King of Pop leaves a bizarre legacy
So a pop music icon died this week. There are a lot of things people will choose to remember about Michael Jackson. Some will remember him as the little boy who made the Jackson 5 listenable or as the man who made “Thriller” and a host of other albums that acted as the soundtrack for much of a generation.
Some will elect to focus on the unflattering allegations and incidents surrounding his time at Neverland Ranch or even the fact that he owned something called “Neverland Ranch.” I have always found it difficult to forget the joke I heard in junior high that pointed out the oddity of a poor black boy growing up to look like a rich white woman. It was a amusing then.
There is always Michael’s short-lived marriage to Lisa Marie Presley or his decision to purchase The Beatles’ entire catalog and irreparably damage his relationship with long-time friend Paul McCartney.
For me, I will choose to remember that Michael Jackson named his child “Blanket.” Let’s set aside for a moment the images of Jackson dangling his infant child over a balcony and focus solely on the fact that this child’s name is Blanket.
The revelation of the name was mesmerizing and utterly surprising for most of us. But my question is, why? You know, other than the obvious fact that the child was in fact named after a piece of bed clothing.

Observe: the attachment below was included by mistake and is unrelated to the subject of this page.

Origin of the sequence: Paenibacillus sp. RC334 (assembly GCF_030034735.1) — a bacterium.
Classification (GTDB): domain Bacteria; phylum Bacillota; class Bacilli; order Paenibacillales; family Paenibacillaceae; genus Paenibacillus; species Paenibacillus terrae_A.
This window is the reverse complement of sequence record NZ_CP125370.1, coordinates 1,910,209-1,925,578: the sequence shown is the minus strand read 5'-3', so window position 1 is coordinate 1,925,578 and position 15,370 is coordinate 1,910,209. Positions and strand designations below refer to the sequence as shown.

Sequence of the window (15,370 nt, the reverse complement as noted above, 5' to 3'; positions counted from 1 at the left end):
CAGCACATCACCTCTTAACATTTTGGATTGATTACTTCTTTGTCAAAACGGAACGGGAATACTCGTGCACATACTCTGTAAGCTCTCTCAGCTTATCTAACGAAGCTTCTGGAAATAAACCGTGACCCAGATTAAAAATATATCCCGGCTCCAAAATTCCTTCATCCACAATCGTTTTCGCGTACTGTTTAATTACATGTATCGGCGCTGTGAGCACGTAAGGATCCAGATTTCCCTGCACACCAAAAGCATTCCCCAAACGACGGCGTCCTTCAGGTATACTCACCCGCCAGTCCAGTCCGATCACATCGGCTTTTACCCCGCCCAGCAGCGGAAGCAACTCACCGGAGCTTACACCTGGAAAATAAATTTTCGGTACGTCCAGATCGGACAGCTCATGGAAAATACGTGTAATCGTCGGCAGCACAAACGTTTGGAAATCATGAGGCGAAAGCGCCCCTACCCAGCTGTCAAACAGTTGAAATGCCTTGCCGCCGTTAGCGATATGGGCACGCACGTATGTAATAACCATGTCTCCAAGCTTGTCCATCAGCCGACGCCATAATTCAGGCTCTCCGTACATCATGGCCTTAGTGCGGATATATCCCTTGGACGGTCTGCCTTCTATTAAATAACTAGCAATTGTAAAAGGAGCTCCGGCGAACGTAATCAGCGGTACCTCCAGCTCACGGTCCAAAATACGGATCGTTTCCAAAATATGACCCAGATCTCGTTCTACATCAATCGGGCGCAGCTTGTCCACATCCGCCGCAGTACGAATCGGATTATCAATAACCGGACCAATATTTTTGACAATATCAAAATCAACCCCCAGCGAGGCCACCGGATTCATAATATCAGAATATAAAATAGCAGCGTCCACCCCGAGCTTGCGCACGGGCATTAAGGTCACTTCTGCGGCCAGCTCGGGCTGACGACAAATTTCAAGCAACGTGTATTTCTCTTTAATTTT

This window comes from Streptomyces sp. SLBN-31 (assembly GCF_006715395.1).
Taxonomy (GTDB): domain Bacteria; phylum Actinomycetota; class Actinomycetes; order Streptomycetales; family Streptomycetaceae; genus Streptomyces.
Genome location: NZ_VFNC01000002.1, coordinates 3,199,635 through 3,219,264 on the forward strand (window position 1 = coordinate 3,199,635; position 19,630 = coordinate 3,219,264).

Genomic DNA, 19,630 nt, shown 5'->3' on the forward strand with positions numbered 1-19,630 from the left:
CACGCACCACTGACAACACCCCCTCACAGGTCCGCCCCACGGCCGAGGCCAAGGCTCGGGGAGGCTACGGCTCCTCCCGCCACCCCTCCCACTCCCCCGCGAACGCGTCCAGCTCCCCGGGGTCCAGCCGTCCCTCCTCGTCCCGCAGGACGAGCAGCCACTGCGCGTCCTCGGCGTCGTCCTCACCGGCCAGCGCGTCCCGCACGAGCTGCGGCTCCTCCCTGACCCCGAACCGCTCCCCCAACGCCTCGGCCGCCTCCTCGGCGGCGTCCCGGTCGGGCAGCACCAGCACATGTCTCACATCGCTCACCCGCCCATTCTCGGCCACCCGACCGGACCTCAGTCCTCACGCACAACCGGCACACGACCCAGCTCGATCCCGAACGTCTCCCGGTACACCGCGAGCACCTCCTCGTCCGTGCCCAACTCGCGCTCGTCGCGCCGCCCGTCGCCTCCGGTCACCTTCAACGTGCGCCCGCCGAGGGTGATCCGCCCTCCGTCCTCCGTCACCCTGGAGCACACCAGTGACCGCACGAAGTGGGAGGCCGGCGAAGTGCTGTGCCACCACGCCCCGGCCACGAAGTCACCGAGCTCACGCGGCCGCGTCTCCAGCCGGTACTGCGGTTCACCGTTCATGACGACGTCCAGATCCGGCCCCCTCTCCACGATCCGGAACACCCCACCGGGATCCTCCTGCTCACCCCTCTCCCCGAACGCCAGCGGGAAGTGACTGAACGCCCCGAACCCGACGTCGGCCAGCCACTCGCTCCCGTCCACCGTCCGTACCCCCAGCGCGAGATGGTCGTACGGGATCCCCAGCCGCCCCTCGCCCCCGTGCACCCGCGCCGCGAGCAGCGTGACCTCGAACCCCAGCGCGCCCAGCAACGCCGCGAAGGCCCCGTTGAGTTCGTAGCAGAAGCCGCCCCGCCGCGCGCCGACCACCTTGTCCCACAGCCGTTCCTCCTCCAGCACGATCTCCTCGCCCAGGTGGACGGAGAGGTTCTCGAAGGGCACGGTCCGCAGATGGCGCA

I think it is because it was Jackson. See, Coldplay lead singer Chris Martin and his wife — actress Gwyneth Paltrow — named their two children Apple and Moses. Hardly anyone batted an eye. It was hip, original and “new agey.” Plus, it was Martin and Paltrow. So it was acceptable.
Michael’s fatherhood actually came after America had grown weary of his antics. So the scope in which society viewed his decisions had become tainted. So Blanket didn’t sit well with us.
Never mind the fact that it may well be the worst baby name ever and now this poor human being must go through life with the knowledge that it is named Blanket.
At the risk of making excuses for his bizarre behavior, we often seem to forget that Jackson didn’t have much of a childhood. He found success early in life alongside his brothers under an overbearing father. From the time he was a little boy, Jackson’s life was lived in the spotlight. Considering those pressures, it is little wonder that he died at 50 and it is no shock that he made the slew of bad decisions that punctuated his life.
So what’s the moral? Like Jackson’s life, you can see from it all whatever you want to see. For me, I guess it’s that we should encourage our kids without pushing them immensely, lest we end up with grandchildren named “Towel” or “Potato.”
The only thing that is for certain is that Jackson’s death is as bizarre and bewildering as was his life.